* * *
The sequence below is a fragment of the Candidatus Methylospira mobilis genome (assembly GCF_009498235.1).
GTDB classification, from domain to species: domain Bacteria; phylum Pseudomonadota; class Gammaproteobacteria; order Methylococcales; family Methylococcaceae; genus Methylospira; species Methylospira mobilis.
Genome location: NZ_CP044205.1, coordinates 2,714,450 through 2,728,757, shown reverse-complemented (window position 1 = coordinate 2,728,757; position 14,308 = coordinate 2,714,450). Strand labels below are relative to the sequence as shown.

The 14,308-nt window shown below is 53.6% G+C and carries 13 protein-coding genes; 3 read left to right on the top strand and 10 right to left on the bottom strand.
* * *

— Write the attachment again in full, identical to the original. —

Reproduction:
The sequence below is a fragment of the Candidatus Methylospira mobilis genome (assembly GCF_009498235.1).
GTDB classification, from domain to species: domain Bacteria; phylum Pseudomonadota; class Gammaproteobacteria; order Methylococcales; family Methylococcaceae; genus Methylospira; species Methylospira mobilis.
Genome location: NZ_CP044205.1, coordinates 2,714,450 through 2,728,757, shown reverse-complemented (window position 1 = coordinate 2,728,757; position 14,308 = coordinate 2,714,450). Strand labels below are relative to the sequence as shown.

The 14,308-nt window shown below is 53.6% G+C and carries 13 protein-coding genes; 3 read left to right on the top strand and 10 right to left on the bottom strand.